by John Case
(very good; top 50% of SciThri)
Year published: 1998
Category: science thriller; medical thriller
Tech rating (out of 5):
A sincere, good-hearted pregnant girl willingly participates in the brutal murder of an elderly couple. A starving village in North Korea is decimated by a plague, and a resident witnesses the village’s final destruction by a military strike. A reporter slogs through Russia in winter to follow a mysterious scientific expedition to unearth the bodies of miners who died almost a hundred years ago. A smart but not very savvy virologist. And a technologically-sophisticated cult that holds a bioweapon intended to purify the earth of humans.
The First Horseman is a stellar science thriller by one of my favorite authors, John Case. The protagonist is a classic investigative journalist, Frank Daly, who won’t let go of the story even when his own life is threatened. Daly is smart and dogged, and the plot is sequentially revealed as he digs up one clue after another despite resistance from everybody in a position of authority. Naturally, he falls for his most important source, Dr. Annie Adair, and together they save the world.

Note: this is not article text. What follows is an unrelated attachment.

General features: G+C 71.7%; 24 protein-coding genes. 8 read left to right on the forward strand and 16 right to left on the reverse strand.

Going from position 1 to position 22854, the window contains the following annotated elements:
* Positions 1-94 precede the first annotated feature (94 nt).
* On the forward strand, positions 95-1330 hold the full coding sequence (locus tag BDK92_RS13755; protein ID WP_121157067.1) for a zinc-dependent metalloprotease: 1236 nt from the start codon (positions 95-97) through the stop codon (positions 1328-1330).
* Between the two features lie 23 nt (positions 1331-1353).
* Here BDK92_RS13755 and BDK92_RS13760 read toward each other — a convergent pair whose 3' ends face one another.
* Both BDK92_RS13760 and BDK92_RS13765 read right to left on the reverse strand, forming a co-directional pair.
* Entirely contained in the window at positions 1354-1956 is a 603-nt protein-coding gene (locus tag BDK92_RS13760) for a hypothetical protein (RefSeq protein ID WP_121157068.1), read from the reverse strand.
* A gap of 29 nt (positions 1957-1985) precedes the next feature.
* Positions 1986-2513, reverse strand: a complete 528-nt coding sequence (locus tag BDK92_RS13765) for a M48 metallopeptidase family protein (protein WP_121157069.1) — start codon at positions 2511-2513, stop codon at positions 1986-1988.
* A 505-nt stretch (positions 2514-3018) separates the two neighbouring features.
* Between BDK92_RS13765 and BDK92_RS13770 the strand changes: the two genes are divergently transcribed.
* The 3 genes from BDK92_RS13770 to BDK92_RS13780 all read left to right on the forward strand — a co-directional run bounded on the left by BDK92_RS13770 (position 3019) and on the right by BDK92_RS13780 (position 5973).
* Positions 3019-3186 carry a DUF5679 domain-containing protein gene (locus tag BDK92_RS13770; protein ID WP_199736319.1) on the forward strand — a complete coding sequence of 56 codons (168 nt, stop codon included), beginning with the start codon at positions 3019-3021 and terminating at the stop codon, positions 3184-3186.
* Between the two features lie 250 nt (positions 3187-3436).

I love the way this book uses real science and real events for the fictional story WITHOUT making it obvious or like sitting through a lecture. The 1918 Spanish flu is a key “character” in the story, and the related science is accurate. Writer John Case does an excellent job of building suspense page after page, and the mild love interest between Daly and Annie works well. Various cult members are deliciously evil or naïve. My only complaints come in the improbable climax, with some behavior that makes you want to slap the protagonists for their stupidity, and a deus ex machina resolution. But at no point did this reader feel let down (maybe a little confused by the North Korea plot thread…)
If you want to learn more about the truth behind the fiction: I highly recommend Flu by New York Times science writer Gina Kolata, which chronicles the real-life expeditions that led to the genome sequencing of the 1918 pandemic influenza virus.